At a chemistry conference in Washington DC, Professor Licht announced a new process that uses solar power to sequester carbon from the atmosphere into carbon nanotubes. The breakthrough is significant because process is up to ten times cheaper than current methods of making carbon fibre and will be commercialised regardless of the need to sequester carbon.
Carbon fibre is much lighter and stronger than steel and with this new process could in many circumstances be cheaper to use. Carbon fibre can also replace plastic in many applications and has a range of other important uses. Production is likely to scale up quickly and will gain additional impetus by converting periodic excess power from wind and solar into a valuable product.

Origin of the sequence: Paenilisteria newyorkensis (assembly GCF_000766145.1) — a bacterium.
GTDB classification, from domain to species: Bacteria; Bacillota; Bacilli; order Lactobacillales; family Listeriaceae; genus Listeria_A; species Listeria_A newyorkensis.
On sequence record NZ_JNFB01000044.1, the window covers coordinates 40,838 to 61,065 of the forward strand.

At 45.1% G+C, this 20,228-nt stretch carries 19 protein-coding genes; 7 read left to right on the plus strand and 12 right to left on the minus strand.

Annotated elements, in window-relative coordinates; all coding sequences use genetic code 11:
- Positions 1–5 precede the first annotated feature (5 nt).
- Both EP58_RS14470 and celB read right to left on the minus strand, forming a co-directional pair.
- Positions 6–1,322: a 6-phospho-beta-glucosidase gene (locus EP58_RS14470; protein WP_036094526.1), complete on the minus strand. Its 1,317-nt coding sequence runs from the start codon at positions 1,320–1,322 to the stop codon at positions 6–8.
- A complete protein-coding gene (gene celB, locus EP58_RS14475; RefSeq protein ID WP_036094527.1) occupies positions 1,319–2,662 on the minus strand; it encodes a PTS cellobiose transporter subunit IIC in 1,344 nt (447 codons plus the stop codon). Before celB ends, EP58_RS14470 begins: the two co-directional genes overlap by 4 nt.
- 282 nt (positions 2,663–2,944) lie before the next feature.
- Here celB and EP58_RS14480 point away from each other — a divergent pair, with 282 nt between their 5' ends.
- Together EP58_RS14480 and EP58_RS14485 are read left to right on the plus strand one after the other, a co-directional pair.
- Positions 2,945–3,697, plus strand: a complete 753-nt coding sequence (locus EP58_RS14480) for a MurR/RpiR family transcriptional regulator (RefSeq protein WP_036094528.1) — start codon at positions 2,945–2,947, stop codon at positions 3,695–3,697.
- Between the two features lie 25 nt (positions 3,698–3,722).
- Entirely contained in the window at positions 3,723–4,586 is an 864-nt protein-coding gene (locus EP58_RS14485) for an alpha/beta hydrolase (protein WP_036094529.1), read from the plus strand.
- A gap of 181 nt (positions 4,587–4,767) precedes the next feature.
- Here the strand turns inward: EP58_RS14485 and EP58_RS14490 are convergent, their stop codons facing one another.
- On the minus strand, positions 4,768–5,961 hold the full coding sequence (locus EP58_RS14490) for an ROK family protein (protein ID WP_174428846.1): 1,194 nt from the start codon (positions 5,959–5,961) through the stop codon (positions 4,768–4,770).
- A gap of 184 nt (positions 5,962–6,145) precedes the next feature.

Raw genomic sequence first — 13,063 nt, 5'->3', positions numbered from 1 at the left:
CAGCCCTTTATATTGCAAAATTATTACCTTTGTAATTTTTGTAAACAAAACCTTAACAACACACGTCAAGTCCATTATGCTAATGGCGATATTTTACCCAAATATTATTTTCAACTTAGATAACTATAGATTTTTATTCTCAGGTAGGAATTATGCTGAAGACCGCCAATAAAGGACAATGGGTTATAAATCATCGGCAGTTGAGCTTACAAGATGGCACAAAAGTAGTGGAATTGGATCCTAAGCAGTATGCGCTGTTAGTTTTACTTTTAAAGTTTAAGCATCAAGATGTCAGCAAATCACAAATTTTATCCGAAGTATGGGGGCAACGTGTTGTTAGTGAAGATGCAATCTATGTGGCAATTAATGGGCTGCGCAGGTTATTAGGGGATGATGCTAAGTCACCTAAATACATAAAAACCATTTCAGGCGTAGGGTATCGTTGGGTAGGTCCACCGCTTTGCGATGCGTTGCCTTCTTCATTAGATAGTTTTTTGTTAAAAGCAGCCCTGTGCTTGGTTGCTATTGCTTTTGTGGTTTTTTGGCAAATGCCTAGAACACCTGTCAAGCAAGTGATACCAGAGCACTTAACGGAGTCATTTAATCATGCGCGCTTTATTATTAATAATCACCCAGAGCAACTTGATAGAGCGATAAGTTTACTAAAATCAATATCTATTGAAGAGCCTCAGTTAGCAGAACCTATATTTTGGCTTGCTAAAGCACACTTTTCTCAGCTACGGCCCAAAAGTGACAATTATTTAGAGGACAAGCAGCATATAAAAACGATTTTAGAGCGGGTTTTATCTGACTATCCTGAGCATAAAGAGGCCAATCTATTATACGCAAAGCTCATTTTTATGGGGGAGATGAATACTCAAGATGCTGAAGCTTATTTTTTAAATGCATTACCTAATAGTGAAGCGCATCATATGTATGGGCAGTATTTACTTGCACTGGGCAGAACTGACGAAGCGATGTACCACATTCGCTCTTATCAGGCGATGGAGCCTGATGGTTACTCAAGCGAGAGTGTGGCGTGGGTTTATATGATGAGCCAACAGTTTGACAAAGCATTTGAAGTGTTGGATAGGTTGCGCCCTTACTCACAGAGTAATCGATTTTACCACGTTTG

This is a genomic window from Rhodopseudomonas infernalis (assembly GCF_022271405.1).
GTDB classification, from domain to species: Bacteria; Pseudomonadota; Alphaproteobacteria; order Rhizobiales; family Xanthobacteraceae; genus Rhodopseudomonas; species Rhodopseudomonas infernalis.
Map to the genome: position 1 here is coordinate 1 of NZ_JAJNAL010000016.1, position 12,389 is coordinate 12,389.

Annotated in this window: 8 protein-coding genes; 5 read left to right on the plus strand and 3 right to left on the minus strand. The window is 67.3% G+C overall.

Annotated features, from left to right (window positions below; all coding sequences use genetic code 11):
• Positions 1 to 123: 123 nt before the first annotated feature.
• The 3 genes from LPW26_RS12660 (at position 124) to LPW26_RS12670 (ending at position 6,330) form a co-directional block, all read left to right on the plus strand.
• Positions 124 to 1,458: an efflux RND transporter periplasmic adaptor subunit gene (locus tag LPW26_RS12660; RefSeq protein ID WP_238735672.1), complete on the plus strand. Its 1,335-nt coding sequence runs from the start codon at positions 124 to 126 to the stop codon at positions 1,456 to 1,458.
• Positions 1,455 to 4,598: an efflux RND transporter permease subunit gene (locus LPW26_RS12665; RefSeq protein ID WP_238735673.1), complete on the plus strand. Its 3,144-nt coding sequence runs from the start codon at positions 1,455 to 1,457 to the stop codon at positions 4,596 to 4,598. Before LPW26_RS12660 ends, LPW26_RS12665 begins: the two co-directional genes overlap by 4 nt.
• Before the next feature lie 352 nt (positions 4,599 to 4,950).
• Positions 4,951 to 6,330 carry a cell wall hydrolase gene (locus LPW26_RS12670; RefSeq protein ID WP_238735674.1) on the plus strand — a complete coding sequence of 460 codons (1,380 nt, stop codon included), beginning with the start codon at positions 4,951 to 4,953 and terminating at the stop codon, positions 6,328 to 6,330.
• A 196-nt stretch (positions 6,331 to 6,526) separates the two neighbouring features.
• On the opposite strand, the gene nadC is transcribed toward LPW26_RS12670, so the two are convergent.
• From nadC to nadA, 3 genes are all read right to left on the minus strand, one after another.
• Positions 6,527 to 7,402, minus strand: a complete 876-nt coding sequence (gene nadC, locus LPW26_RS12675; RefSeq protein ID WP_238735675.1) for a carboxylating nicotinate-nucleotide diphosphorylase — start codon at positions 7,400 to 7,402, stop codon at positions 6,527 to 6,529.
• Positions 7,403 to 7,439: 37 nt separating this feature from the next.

The amount of carbon sequestered will be limited by several factors and cannot replace efforts to reduce emissions. The process will however help to lower carbon dioxide in the atmosphere once emissions have been brought under control.